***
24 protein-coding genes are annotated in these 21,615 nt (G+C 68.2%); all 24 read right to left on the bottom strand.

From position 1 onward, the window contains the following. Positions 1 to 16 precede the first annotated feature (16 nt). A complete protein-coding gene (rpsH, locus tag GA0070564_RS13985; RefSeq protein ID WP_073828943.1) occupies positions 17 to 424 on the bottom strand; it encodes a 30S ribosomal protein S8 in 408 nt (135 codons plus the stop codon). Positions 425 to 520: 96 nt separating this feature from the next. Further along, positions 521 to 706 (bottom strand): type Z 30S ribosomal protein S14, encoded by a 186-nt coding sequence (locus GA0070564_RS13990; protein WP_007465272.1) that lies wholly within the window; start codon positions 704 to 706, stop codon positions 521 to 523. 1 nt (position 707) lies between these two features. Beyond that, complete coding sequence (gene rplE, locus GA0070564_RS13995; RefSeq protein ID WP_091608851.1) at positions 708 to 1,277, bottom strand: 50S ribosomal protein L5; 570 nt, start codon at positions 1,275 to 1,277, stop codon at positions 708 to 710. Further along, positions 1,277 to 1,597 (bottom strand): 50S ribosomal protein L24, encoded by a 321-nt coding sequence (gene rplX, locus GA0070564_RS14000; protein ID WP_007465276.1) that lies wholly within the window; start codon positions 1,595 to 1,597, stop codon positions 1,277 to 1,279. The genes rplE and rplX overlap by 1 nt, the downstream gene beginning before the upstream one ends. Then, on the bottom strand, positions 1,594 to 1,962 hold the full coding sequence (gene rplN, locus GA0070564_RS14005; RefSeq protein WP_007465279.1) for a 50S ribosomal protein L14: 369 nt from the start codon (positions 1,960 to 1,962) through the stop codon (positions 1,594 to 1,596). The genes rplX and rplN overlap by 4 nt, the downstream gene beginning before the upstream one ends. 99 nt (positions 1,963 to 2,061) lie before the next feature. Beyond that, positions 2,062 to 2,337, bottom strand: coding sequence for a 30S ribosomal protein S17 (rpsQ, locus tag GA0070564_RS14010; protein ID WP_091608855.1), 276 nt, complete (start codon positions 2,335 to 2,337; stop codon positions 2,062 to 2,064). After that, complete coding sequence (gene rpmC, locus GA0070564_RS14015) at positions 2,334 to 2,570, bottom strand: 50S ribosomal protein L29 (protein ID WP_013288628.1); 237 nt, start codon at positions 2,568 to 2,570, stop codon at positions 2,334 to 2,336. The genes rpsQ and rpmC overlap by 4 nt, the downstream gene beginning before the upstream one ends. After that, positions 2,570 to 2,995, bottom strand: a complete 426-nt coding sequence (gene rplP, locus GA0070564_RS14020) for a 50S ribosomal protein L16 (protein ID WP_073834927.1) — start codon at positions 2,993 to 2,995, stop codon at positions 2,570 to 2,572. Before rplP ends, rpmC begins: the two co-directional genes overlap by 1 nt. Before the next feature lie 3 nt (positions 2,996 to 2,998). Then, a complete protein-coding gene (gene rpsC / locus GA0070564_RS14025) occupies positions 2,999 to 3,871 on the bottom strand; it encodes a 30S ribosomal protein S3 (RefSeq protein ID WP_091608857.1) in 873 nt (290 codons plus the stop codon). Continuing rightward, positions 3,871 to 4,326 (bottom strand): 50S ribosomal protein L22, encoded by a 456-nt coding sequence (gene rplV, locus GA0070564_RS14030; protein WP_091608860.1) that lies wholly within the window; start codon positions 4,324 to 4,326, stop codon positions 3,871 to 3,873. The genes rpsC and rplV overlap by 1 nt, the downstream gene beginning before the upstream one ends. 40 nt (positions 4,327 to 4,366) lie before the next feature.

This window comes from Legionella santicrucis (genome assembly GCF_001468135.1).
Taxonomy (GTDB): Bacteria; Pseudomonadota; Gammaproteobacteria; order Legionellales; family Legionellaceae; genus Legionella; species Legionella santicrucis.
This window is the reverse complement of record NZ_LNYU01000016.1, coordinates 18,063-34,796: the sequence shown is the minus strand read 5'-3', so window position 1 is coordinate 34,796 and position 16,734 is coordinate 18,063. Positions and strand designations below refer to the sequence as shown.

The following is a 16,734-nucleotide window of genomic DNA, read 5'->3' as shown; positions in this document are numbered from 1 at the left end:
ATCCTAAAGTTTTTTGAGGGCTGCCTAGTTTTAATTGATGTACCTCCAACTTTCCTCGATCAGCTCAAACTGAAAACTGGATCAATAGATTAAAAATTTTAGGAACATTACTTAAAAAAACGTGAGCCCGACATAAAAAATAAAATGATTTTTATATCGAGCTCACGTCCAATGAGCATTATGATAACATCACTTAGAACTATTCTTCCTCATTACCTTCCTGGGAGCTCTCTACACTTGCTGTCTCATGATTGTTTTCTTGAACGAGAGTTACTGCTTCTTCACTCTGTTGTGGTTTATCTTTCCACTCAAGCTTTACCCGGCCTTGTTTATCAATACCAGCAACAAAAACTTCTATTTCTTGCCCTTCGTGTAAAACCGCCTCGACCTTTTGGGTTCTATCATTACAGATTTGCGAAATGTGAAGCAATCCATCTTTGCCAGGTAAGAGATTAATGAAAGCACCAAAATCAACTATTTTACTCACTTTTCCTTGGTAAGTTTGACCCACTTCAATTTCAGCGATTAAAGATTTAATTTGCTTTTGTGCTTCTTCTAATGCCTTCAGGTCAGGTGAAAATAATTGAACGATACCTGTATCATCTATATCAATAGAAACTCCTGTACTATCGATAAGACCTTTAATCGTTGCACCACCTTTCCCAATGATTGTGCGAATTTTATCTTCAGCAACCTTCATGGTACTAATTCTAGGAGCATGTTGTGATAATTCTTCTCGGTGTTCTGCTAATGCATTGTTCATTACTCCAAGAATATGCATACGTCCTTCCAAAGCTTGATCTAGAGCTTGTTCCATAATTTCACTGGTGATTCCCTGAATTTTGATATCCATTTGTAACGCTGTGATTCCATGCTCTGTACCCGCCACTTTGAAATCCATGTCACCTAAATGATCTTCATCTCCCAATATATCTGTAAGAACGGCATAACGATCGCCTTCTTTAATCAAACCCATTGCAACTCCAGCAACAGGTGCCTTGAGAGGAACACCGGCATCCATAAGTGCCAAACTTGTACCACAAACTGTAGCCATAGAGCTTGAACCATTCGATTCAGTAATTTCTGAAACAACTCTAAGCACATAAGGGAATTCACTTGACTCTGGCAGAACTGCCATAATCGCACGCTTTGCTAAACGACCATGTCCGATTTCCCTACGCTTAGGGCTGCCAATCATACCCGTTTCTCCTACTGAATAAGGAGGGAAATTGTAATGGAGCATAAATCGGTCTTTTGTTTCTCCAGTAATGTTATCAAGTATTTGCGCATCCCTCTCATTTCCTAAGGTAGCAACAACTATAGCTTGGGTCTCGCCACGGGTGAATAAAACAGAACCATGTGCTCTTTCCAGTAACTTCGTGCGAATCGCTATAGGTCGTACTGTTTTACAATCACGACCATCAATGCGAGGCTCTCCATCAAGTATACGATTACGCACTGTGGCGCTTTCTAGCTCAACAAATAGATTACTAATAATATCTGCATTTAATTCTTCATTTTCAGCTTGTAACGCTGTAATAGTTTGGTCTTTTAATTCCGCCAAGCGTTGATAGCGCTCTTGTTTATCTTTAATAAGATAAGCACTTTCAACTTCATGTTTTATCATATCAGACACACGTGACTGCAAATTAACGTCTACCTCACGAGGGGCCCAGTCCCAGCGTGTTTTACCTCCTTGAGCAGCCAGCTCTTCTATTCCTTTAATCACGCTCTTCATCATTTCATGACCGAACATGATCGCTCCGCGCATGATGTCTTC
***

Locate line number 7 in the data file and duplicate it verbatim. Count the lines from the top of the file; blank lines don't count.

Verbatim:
ATCCTAAAGTTTTTTGAGGGCTGCCTAGTTTTAATTGATGTACCTCCAACTTTCCTCGATCAGCTCAAACTGAAAACTGGATCAATAGATTAAAAATTTTAGGAACATTACTTAAAAAAACGTGAGCCCGACATAAAAAATAAAATGATTTTTATATCGAGCTCACGTCCAATGAGCATTATGATAACATCACTTAGAACTATTCTTCCTCATTACCTTCCTGGGAGCTCTCTACACTTGCTGTCTCATGATTGTTTTCTTGAACGAGAGTTACTGCTTCTTCACTCTGTTGTGGTTTATCTTTCCACTCAAGCTTTACCCGGCCTTGTTTATCAATACCAGCAACAAAAACTTCTATTTCTTGCCCTTCGTGTAAAACCGCCTCGACCTTTTGGGTTCTATCATTACAGATTTGCGAAATGTGAAGCAATCCATCTTTGCCAGGTAAGAGATTAATGAAAGCACCAAAATCAACTATTTTACTCACTTTTCCTTGGTAAGTTTGACCCACTTCAATTTCAGCGATTAAAGATTTAATTTGCTTTTGTGCTTCTTCTAATGCCTTCAGGTCAGGTGAAAATAATTGAACGATACCTGTATCATCTATATCAATAGAAACTCCTGTACTATCGATAAGACCTTTAATCGTTGCACCACCTTTCCCAATGATTGTGCGAATTTTATCTTCAGCAACCTTCATGGTACTAATTCTAGGAGCATGTTGTGATAATTCTTCTCGGTGTTCTGCTAATGCATTGTTCATTACTCCAAGAATATGCATACGTCCTTCCAAAGCTTGATCTAGAGCTTGTTCCATAATTTCACTGGTGATTCCCTGAATTTTGATATCCATTTGTAACGCTGTGATTCCATGCTCTGTACCCGCCACTTTGAAATCCATGTCACCTAAATGATCTTCATCTCCCAATATATCTGTAAGAACGGCATAACGATCGCCTTCTTTAATCAAACCCATTGCAACTCCAGCAACAGGTGCCTTGAGAGGAACACCGGCATCCATAAGTGCCAAACTTGTACCACAAACTGTAGCCATAGAGCTTGAACCATTCGATTCAGTAATTTCTGAAACAACTCTAAGCACATAAGGGAATTCACTTGACTCTGGCAGAACTGCCATAATCGCACGCTTTGCTAAACGACCATGTCCGATTTCCCTACGCTTAGGGCTGCCAATCATACCCGTTTCTCCTACTGAATAAGGAGGGAAATTGTAATGGAGCATAAATCGGTCTTTTGTTTCTCCAGTAATGTTATCAAGTATTTGCGCATCCCTCTCATTTCCTAAGGTAGCAACAACTATAGCTTGGGTCTCGCCACGGGTGAATAAAACAGAACCATGTGCTCTTTCCAGTAACTTCGTGCGAATCGCTATAGGTCGTACTGTTTTACAATCACGACCATCAATGCGAGGCTCTCCATCAAGTATACGATTACGCACTGTGGCGCTTTCTAGCTCAACAAATAGATTACTAATAATATCTGCATTTAATTCTTCATTTTCAGCTTGTAACGCTGTAATAGTTTGGTCTTTTAATTCCGCCAAGCGTTGATAGCGCTCTTGTTTATCTTTAATAAGATAAGCACTTTCAACTTCATGTTTTATCATATCAGACACACGTGACTGCAAATTAACGTCTACCTCACGAGGGGCCCAGTCCCAGCGTGTTTTACCTCCTTGAGCAGCCAGCTCTTCTATTCCTTTAATCACGCTCTTCATCATTTCATGACCGAACATGATCGCTCCGCGCATGATGTCTTC